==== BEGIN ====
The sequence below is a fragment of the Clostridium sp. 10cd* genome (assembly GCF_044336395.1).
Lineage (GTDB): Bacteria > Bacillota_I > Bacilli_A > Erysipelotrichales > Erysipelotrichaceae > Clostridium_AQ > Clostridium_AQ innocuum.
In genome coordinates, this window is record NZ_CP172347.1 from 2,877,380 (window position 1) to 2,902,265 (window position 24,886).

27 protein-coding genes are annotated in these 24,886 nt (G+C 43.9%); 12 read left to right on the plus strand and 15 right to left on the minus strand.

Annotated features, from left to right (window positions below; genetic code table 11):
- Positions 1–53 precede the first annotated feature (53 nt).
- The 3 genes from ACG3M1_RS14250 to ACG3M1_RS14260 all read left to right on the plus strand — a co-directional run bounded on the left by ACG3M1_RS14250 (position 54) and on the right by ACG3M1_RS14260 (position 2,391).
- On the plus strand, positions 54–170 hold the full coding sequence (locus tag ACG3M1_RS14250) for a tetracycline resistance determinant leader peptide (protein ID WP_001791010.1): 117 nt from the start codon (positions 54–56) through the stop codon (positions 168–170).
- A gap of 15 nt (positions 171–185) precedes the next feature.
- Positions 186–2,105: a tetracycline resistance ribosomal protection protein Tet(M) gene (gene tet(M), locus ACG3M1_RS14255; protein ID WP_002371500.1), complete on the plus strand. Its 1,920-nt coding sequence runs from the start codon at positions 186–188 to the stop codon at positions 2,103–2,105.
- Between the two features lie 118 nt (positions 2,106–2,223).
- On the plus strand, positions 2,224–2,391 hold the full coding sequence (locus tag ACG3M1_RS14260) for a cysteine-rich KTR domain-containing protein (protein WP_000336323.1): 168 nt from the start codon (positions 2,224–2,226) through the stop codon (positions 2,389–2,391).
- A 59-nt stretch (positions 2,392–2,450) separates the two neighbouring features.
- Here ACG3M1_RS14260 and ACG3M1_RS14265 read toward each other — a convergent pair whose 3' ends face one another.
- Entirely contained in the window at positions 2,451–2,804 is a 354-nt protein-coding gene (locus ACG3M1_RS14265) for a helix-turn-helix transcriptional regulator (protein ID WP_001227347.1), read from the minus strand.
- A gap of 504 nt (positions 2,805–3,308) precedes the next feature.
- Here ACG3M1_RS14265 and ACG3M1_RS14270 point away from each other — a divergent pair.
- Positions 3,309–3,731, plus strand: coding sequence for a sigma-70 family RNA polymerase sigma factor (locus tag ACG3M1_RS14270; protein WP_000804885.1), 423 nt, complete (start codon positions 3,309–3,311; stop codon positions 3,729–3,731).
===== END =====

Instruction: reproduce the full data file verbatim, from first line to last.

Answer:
The sequence below is a fragment of the Clostridium sp. 10cd* genome (assembly GCF_044336395.1).
Lineage (GTDB): Bacteria > Bacillota_I > Bacilli_A > Erysipelotrichales > Erysipelotrichaceae > Clostridium_AQ > Clostridium_AQ innocuum.
In genome coordinates, this window is record NZ_CP172347.1 from 2,877,380 (window position 1) to 2,902,265 (window position 24,886).

27 protein-coding genes are annotated in these 24,886 nt (G+C 43.9%); 12 read left to right on the plus strand and 15 right to left on the minus strand.

Annotated features, from left to right (window positions below; genetic code table 11):
- Positions 1–53 precede the first annotated feature (53 nt).
- The 3 genes from ACG3M1_RS14250 to ACG3M1_RS14260 all read left to right on the plus strand — a co-directional run bounded on the left by ACG3M1_RS14250 (position 54) and on the right by ACG3M1_RS14260 (position 2,391).
- On the plus strand, positions 54–170 hold the full coding sequence (locus tag ACG3M1_RS14250) for a tetracycline resistance determinant leader peptide (protein ID WP_001791010.1): 117 nt from the start codon (positions 54–56) through the stop codon (positions 168–170).
- A gap of 15 nt (positions 171–185) precedes the next feature.
- Positions 186–2,105: a tetracycline resistance ribosomal protection protein Tet(M) gene (gene tet(M), locus ACG3M1_RS14255; protein ID WP_002371500.1), complete on the plus strand. Its 1,920-nt coding sequence runs from the start codon at positions 186–188 to the stop codon at positions 2,103–2,105.
- Between the two features lie 118 nt (positions 2,106–2,223).
- On the plus strand, positions 2,224–2,391 hold the full coding sequence (locus tag ACG3M1_RS14260) for a cysteine-rich KTR domain-containing protein (protein WP_000336323.1): 168 nt from the start codon (positions 2,224–2,226) through the stop codon (positions 2,389–2,391).
- A 59-nt stretch (positions 2,392–2,450) separates the two neighbouring features.
- Here ACG3M1_RS14260 and ACG3M1_RS14265 read toward each other — a convergent pair whose 3' ends face one another.
- Entirely contained in the window at positions 2,451–2,804 is a 354-nt protein-coding gene (locus ACG3M1_RS14265) for a helix-turn-helix transcriptional regulator (protein ID WP_001227347.1), read from the minus strand.
- A gap of 504 nt (positions 2,805–3,308) precedes the next feature.
- Here ACG3M1_RS14265 and ACG3M1_RS14270 point away from each other — a divergent pair.
- Positions 3,309–3,731, plus strand: coding sequence for a sigma-70 family RNA polymerase sigma factor (locus tag ACG3M1_RS14270; protein WP_000804885.1), 423 nt, complete (start codon positions 3,309–3,311; stop codon positions 3,729–3,731).